Liam Lucas - 'A Little Help From My Friends'

'A little help from my friends' introduces us to a small community of Asylum Seekers seeking to make a new life for themselves in Australia. Liam, a young University student, after regularly visiting detention centres for several years, became aware of the nightmare facing asylum seekers once they were released into the community. With no work rights and virtually no other supports they were left to fend for themselves.

With the help of other young volunteers Liam set up a drop in centre and food bank but more importantly – a space of welcome, acceptance and hope.
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A Little Help from my Friends: Liam's Response Tips

Short term: Locate the Australian movie 'A Well-founded fear, view it and discuss it with a group of friends.

Medium term: Look up the Edmund Rice Centre Homebush [in Sydney] and print out their Ten Facts about Asylum Seekers. Check out what they say from your own research. Share what you find out with a friend.

Longer term: Find out ten key facts about refugees and asylum seekers and make a computer screen saver for each fact. Have that screen saver change regularly and automatically during the day or each month make one of the key facts the signature line on your emails.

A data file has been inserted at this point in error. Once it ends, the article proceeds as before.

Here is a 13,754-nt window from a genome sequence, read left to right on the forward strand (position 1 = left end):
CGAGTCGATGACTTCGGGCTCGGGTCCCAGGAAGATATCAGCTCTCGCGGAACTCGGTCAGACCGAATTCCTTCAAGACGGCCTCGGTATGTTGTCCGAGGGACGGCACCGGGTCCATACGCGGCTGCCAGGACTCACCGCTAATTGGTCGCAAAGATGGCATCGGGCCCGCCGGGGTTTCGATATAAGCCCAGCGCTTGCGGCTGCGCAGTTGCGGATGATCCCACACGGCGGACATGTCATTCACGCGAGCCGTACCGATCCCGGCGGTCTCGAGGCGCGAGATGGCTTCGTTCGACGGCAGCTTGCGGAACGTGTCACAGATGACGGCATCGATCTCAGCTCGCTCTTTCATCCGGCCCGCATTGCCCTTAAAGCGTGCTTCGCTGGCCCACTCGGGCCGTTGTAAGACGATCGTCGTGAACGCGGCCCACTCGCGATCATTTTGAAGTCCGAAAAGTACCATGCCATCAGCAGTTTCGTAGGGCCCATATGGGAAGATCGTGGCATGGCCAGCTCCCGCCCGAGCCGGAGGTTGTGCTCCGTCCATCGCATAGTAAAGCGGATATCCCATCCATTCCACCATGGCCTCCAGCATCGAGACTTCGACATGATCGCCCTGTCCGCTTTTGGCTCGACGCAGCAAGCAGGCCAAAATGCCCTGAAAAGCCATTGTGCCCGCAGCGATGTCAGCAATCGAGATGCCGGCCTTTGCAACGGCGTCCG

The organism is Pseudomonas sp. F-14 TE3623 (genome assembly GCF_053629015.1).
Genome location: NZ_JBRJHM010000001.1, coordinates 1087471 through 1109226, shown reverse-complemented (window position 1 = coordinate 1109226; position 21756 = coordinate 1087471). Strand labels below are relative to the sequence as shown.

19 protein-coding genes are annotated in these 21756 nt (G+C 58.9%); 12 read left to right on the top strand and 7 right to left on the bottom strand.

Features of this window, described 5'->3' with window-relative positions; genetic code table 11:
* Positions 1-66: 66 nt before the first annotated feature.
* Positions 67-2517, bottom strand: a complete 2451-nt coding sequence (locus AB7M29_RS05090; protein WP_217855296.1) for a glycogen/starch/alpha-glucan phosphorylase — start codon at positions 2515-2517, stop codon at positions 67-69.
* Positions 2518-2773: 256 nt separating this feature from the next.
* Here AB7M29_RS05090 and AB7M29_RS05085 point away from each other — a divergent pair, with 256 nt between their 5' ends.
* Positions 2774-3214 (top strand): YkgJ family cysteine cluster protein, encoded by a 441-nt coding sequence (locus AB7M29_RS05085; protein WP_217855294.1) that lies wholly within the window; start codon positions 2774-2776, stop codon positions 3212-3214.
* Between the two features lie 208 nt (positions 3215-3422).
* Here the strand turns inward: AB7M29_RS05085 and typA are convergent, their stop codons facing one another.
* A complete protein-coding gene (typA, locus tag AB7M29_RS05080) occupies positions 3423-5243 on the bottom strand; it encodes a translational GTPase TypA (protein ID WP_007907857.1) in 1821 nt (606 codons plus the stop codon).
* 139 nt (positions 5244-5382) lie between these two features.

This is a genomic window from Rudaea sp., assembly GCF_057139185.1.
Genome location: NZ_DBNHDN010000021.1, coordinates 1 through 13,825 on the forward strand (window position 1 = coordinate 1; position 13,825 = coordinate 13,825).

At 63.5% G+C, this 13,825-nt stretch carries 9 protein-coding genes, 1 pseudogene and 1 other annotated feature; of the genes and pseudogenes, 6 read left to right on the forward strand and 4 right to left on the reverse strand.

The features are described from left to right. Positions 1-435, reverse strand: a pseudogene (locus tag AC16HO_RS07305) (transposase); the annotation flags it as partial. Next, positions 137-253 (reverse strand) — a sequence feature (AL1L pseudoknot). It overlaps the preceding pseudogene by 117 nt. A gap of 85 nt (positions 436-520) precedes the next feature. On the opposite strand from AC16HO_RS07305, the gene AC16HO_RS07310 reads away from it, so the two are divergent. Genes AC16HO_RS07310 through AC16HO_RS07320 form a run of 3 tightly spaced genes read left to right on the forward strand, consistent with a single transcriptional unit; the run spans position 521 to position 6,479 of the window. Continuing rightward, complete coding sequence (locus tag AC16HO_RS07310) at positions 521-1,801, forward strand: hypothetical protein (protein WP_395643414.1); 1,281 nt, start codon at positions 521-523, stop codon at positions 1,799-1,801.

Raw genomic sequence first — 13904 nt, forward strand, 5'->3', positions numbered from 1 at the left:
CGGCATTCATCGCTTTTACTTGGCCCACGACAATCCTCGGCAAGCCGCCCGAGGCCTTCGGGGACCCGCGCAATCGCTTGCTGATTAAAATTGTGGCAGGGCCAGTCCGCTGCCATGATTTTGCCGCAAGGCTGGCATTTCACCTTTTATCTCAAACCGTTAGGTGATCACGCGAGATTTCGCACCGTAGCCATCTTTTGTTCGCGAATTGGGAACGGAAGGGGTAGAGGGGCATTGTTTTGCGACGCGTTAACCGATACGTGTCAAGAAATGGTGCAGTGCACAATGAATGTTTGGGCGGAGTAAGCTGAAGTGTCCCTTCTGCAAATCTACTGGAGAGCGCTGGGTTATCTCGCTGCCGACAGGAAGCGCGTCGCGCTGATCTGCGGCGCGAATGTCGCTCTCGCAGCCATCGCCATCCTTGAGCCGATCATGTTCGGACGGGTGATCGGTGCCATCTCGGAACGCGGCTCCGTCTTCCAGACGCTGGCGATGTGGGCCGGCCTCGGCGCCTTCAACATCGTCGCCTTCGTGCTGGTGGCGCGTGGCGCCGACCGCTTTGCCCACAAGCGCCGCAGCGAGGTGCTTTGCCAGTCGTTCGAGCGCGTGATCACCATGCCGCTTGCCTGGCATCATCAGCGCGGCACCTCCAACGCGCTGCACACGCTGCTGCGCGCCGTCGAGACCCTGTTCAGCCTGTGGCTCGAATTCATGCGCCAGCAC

Short term: Make an effort to say 'hello' to and build a relationship with anyone at your workplace, study class, sporting club etc that is obviously a new arrival in Australia.

Medium term: Find out the email address for your Member of Parliament and the key Members in both Government and Opposition linked with Immigration and email them your concerns about our need to honour our obligations under the UN treaty for Refugees.

Longer term: Identify organisations that support refugees and asylum seekers; finding accommodation, tutoring in English, assisting in filling out forms, mentoring, and building friendships and volunteer your services. Share about your experience with a friend.

Short term: Attend a Refugee / Asylum Seeker rally during Refugee Week – normally held in the middle of June. Chat to a refugee about their story, their life experience and reason for coming to Australia. Tell a friend about your conversation.

Medium term: Make contact with organisations like Amnesty International, the Edmund Rice Centre Homebush, The Refugee Council of Australia – find out the name / names of people suffering mandatory detention and write them a letter of support.

Longer term: Look for the events calendar for refugee week in your area and regularly attend film festivals or public talks linked with issues to do with refugee and asylum seekers; your presence lets others know they do not walk alone.

Short term: Get on the mailing list for an organisation that is working with or supporting refugee and or asylum seekers or sign an on-line petition to the Government in support of the rights of refugee and asylum seekers. You could also find out when the annual refugee and asylum seeker march is and get involved.

Medium term: Research where there are refugee or asylum seeker support programs and services in your area. Volunteer as a tutor or provider of crises accommodation or invite people you have got to know to join you and your friends and family for a meal or coffee.

Longer term: Reflect on your areas of influence [at work, in sporting clubs, in institutions] – and actively invite the presence of refugees and their participation and contribution to the life of that group.

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